Change Makers: Irish universities’ most innovative and transformative research projects solve real-life problems
- 6-part documentary series by RTÉ and the Irish Universities Association explores game-changing university research projects. Airing from Monday Jan 3rd 8.30pm RTE1.
- Series charts the work of university researchers and the lives of the people they help as they develop technologies and treatments for diabetes, pre-eclampsia, compulsive behaviours and maths anxiety and tackle societal challenges in areas like education, equality, inclusion and the environment.
The Irish Universities Association has partnered with RTÉ and New Decade TV to bring Ireland’s Change Makers, the most transformative research-led projects and the inspiring people behind them, to Irish television this coming January and February 2022.
The series will showcase the remarkable and lasting public impact of leading research projects by eight universities in Ireland in areas such as children’s health, health technology, education, youth justice, gender equality and inclusion, as well as the environment.
Two DCU projects will feature in the series:
‘Moving Well-Being Well’
We follow one of Ireland’s largest Children’s Health initiatives – the ‘Moving Well-Being Well’’ project led by Dr Stephen Behan is positively affecting the lives of 16,000 children through a ground-breaking intervention programme in children’s basic movement. It us a partnership between DCU’s School of Health and Human Performance, the Insight SFI Research Centre for Data Analytics, the GAA and Dublin GAA. At its core, the Moving Well-Being Well project wants to get Irish children moving, with the tools they need to be active, and therefore healthier, for life.
DCU – Backdrop
Engaging citizens, and in particular water users, to monitor the water quality of our rivers, and in particular of the Liffey as it flows through Dublin suburbs and city. The series features Susan Hegarty from the Water Institute at Dublin City University who is using citizen science to give us a real time picture on the health of the country’s fresh water supplies. Just 50 years ago, the Dodder River was one of the most polluted rivers in Europe. Today it is slowly being brought back to full health thanks to a collaboration between Susan’s high tech lab and the Dodder Action Group who is putting the people on the ground.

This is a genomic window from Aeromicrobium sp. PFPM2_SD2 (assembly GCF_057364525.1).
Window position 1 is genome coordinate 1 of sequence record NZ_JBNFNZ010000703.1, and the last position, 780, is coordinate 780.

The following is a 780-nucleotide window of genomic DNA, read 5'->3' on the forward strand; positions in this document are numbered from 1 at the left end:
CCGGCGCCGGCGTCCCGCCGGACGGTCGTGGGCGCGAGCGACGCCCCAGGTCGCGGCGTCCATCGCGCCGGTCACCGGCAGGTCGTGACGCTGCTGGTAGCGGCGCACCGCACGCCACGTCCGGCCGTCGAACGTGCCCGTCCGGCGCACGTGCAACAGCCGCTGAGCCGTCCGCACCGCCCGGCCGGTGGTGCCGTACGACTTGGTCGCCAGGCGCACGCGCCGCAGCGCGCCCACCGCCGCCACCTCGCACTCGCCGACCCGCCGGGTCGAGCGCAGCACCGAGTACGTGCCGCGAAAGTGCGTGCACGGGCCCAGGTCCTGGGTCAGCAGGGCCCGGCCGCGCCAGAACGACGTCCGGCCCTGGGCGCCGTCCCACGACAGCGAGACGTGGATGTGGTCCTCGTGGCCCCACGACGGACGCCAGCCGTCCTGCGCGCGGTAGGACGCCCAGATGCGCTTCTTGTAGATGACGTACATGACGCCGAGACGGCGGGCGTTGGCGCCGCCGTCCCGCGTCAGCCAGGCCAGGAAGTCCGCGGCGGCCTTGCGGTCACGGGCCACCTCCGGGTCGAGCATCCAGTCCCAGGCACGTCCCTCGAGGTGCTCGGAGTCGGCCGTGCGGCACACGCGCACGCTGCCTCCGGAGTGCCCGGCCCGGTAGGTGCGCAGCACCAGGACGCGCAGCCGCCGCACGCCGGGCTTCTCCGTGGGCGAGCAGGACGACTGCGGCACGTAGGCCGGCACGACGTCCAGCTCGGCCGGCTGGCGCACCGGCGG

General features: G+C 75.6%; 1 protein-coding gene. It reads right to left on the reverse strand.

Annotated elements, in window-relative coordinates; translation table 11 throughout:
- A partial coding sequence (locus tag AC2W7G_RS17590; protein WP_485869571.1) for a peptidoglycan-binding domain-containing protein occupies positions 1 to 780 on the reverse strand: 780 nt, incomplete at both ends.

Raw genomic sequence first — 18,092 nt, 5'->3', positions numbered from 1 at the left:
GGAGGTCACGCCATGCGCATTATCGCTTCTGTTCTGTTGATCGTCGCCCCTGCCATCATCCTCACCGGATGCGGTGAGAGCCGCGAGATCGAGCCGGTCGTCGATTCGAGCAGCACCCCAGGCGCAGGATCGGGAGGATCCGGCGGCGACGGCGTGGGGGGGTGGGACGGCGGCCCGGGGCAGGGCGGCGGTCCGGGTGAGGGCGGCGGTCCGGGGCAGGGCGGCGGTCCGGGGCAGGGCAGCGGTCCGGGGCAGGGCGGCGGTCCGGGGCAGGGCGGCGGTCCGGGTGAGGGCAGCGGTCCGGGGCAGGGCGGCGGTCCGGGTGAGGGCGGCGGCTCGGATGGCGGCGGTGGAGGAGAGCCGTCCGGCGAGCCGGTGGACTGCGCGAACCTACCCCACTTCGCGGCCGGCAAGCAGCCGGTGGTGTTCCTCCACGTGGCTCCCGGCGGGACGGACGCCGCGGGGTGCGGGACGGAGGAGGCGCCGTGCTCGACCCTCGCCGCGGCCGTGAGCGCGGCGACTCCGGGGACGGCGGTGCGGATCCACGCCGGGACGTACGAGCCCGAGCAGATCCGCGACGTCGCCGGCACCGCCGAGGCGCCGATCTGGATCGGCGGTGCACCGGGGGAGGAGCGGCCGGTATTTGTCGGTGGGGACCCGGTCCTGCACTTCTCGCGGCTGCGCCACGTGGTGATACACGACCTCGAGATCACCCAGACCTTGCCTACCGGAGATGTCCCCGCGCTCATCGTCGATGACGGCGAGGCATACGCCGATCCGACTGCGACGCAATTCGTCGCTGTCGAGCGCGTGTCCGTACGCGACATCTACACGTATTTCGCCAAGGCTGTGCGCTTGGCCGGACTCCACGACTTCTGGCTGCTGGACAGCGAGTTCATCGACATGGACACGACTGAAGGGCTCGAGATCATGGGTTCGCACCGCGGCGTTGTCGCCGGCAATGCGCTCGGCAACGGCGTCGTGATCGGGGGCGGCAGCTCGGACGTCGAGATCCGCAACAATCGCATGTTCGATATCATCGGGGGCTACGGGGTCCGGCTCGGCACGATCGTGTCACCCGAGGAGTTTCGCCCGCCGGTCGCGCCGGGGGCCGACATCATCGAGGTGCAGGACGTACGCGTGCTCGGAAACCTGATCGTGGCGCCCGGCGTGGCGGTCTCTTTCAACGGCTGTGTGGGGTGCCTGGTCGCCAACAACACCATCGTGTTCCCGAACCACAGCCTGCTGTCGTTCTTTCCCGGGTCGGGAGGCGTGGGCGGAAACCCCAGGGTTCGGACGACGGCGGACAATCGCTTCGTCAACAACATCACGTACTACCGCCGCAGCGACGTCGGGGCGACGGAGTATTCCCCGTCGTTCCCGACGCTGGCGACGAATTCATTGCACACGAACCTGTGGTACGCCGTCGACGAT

Projects from other universities to feature in the six-part series include:
- Dingle Peninsula 2030, a University College Cork and MaREI research project using the power of citizen science to reduce Dingle’s carbon emissions by 50% in just under 10 years
- Neureka App for Mental Health developed by the Global Brian Institute at Trinity College Dublin
- AI PREMie project at UCD which uses Artificial Intelligence to ‘disrupt’ diagnostics practices in pre-eclampsia to help save the lives of mothers and their newborn babies and
- The Greentown Project at the University of Limerick where a new investigation system identifies the most vulnerable young people at risk of joining Ireland’s organised crime gangs.
Commenting on the unique impact of Irish university research, Jim Miley, Director General of the IUA, said, “Irish universities play a crucial and growing role in solving real-life problems in society. Change Makers shines a light on the transformative research-led projects and partnerships that are delivering meaningful change across Irish society. Be it in health, education, social sciences, the environment and across all age ranges, the innovative research at our universities brings untold value to the people of Ireland now and will continue to do so in the future. Covid has shown the real value of science and research and our hope is that these powerful stories will make people realise the everyday benefits to people’s lives made possible by university research”.
Source: University of Dublin